Shoot to Holmes and Watson going to see Peter Kent. While they’re waiting for him, Holmes makes note of the priceless art on the walls of Kent’s home and remarks that he wouldn’t be so “brazen.” Holmes then notes a poster of the stolen painting. He breaks the glass over the poster, and rips it open. The original painting is underneath. Then, Kent’s son comes in and informs Holmes that his father had a stroke the night the safe was opened. Holmes then admits that Briggs sent them on a “snipe hunt.”

Shoot to Watson and Holmes walking nervously back through the city, with some of Kent’s loot in tow since neither Watson nor Holmes wanted to turn in a stroke victim who could no longer walk. As they talk Holmes thinks perhaps that an expert witness at the trial might have pieced together the method of how the Leviathan was breached.

Shoot to Watson and Holmes bringing back the stolen goods to Gregson, who is obviously suspicious that they are returning stolen goods without explanation. Except that Holmes keeps the painting...a $50 million dollar painting.

Shoot to Watson getting a call from Oren, answering the “text” she sent him agreeing that she and her client would meet him for dinner. She isn’t happy that Holmes broke into her phone and now she has to bring him since he threatened a “relapse.”

Shoot to the next morning. Holmes wakes Watson with breakfast, urging her to get up so they can go look at the final exhibit from the trial. A hand written note found...a Starbucks run from the heist. The jury looked at the coffee order three times. Holmes then shows Watson that there’s the coffee order on one side and an impenetrable code that looks like gibberish on the other side. It was a message in plain sight. Holmes looks in the records and finds a software engineer named Guthrie was on the jury. Holmes works out that the code will break the digital number code on the safe, allowing them to break in.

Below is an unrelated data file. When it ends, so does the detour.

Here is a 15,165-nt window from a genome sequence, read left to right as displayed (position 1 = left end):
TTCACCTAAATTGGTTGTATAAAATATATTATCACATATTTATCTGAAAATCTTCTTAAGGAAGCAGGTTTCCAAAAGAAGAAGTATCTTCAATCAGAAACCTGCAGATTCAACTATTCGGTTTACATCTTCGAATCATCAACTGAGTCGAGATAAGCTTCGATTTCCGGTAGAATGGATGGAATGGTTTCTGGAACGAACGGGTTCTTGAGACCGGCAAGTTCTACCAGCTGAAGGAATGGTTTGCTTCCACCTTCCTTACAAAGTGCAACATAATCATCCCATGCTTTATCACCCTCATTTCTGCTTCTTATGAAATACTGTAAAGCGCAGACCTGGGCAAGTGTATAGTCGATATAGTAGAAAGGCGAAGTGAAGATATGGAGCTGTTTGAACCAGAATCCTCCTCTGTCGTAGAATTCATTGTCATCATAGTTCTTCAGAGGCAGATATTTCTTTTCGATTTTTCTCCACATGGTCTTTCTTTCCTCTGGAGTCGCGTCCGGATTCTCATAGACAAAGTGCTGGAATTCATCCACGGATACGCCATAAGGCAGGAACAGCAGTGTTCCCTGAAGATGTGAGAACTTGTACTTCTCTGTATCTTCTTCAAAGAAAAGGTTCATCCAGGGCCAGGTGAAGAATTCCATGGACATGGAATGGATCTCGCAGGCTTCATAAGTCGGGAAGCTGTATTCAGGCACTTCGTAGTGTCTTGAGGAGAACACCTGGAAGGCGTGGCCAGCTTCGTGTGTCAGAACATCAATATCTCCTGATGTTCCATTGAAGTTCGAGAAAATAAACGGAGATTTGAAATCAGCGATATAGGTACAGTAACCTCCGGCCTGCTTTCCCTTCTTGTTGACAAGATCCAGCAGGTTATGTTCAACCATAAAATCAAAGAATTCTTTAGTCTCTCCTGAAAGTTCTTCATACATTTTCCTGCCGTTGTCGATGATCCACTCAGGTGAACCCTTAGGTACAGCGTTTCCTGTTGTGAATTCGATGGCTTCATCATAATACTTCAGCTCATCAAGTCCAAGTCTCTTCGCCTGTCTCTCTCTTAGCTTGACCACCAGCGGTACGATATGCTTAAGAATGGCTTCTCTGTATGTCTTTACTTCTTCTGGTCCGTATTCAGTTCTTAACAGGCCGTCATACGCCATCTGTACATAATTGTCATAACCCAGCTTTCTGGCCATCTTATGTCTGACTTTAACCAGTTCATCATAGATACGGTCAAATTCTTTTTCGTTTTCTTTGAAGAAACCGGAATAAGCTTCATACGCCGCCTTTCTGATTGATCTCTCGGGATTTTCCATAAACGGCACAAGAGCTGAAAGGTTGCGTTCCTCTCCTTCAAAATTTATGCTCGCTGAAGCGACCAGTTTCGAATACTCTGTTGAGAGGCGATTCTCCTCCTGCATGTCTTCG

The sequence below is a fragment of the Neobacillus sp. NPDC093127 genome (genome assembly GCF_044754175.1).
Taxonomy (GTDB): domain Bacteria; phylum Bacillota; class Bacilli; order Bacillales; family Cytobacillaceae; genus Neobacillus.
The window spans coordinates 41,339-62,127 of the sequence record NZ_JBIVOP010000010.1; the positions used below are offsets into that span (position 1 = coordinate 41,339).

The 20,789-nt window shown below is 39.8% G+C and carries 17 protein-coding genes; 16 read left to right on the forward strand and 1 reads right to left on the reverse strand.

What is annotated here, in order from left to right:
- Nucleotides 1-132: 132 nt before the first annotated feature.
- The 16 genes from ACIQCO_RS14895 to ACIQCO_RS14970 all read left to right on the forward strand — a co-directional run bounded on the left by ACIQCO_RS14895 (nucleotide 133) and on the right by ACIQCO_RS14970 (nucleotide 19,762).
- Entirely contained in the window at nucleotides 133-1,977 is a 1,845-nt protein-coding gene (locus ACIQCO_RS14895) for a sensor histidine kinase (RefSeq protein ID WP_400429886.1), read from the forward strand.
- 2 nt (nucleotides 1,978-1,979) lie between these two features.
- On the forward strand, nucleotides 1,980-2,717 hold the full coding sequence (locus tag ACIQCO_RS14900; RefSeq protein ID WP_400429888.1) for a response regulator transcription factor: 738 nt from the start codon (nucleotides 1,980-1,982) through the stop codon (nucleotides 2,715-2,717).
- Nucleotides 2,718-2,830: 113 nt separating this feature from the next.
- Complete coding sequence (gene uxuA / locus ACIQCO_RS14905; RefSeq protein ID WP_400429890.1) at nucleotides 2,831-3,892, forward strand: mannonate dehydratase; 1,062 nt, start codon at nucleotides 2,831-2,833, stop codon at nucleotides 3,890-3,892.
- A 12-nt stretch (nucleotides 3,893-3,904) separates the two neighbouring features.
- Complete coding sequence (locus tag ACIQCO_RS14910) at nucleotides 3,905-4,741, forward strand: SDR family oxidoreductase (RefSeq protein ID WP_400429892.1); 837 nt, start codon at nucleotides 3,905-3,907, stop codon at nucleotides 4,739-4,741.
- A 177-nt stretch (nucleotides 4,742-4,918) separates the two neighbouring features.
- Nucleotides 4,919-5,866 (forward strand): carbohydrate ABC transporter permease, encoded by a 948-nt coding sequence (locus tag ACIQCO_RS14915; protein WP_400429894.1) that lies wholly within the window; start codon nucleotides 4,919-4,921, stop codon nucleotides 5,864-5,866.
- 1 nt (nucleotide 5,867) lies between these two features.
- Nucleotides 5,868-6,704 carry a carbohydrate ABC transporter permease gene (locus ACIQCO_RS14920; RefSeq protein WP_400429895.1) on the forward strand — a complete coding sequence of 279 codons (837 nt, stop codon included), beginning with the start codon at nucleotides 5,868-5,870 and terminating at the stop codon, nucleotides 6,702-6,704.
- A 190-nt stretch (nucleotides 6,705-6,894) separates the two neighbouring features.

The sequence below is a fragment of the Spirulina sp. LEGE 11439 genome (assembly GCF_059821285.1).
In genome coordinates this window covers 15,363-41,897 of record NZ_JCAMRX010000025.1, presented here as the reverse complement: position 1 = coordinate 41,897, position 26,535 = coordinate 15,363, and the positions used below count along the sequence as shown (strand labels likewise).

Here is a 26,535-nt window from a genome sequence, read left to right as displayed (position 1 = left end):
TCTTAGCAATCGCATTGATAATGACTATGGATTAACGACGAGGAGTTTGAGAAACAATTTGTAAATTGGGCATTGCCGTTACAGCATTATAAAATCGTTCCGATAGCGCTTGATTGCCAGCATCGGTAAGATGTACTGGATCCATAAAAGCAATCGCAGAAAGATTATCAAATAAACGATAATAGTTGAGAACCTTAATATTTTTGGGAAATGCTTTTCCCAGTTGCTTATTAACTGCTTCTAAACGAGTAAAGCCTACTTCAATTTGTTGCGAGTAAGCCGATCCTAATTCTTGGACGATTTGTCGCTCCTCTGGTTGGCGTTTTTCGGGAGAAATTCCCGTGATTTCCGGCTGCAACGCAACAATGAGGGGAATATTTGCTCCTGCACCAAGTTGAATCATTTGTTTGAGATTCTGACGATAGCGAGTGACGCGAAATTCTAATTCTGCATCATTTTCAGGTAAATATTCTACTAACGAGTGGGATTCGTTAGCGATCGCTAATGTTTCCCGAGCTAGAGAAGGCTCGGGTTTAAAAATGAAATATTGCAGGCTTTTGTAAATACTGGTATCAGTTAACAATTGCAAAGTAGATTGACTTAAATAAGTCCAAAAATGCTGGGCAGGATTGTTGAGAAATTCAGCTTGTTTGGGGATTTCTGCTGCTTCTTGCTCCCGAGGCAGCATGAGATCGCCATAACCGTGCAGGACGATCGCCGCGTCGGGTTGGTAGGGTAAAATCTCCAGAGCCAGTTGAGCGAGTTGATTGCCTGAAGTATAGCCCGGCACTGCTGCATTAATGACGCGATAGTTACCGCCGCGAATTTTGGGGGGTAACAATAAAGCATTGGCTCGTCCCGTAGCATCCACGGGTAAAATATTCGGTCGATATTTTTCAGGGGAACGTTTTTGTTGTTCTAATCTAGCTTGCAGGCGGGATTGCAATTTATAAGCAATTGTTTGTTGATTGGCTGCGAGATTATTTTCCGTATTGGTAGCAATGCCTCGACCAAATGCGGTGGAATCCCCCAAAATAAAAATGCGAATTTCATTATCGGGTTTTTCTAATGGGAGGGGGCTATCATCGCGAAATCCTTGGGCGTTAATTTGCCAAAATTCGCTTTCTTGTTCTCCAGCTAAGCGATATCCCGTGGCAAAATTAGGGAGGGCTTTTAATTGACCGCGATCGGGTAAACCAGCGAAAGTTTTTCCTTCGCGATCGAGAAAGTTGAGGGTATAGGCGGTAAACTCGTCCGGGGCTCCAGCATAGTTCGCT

Shoot to Holmes and Watson going to see Guthrie but they’re blocked at a door by an officer. They say they are there for Guthrie, and the officer points to Guthrie, who leapt from his apartment and is hanging dead from a balcony.

Shoot to Gregson coming in as Holmes plays Guthrie’s piano. Holmes suggests that there was a violent altercation and shows Gregson a small blood splatter. He also points out vases with decorative rocks, some of which are missing. Holmes then shows them an uncut diamond left behind in the rocks.

Shoot to Watson tells Holmes that they need to start getting ready, and he notes that it’s a murder investigation now, so he won’t make it to dinner. She doesn’t seem disappointed. However he is there before she is, chatting up her family. He tells her they’re waiting on DNA results from the blood, so he had time. Holmes talks her up over dinner. After dinner, Watson thanks Holmes for explaining what she does in a way that her family could appreciate. He tells her he meant very little of what he said.

Shoot to Holmes going through Guthrie’s phone and notes three others from the jury are stored in there.

Shoot to Holmes’ brownstone as he goes over the evidence, matching up the original robbers with the other members of the jury, by skill set, which include the brother of the bank manager. Holmes deduces that one of them is killing while the other keeps the proceeds.

Shoot the original robbers DNA samples being taken, noting that one of the men has a damaged nose that would attribute to the blood splatter in Guthrie’s apartment. The man, Lopez, hesitates, but gives them DNA swab. Holmes no longer believes it was him and say that they need to find the one member they couldn’t find to bring in, Alex Wilson.

Shoot to Wilson’s apartment. Flies alert Holmes to Wilson’s body hidden under the stoop.

Shoot to the DNA from the murder scenes tracing back to an army chaplain named Audrey, who has connection to the jury. They break into the home and find no trace of a murdering lady just a very kind one. In fact, she’s not even supposed to be in the country right now. Watson notes that she nursed her sister through leukemia, and she notes a ribbon. She’s a bone marrow donor.

Shoot to them bringing Lopez back in. He admits to having leukemia. The saliva DNA is his own, but blood DNA is from a donor, which would show different DNA. Murder solved.

Shoot to Watson dumping the champagne sent to Holmes as a thank you down the drain as her mother comes to the door. She tells her she doesn’t disapprove of her job because it doesn’t seem to make Watson happy. However, she can see that Watson enjoys what she is doing working with Holmes.

Shoot to Holmes bringing Watson and her mother to see on the television that an anonymous donor has returned the stolen painting to the museum.

image: CBS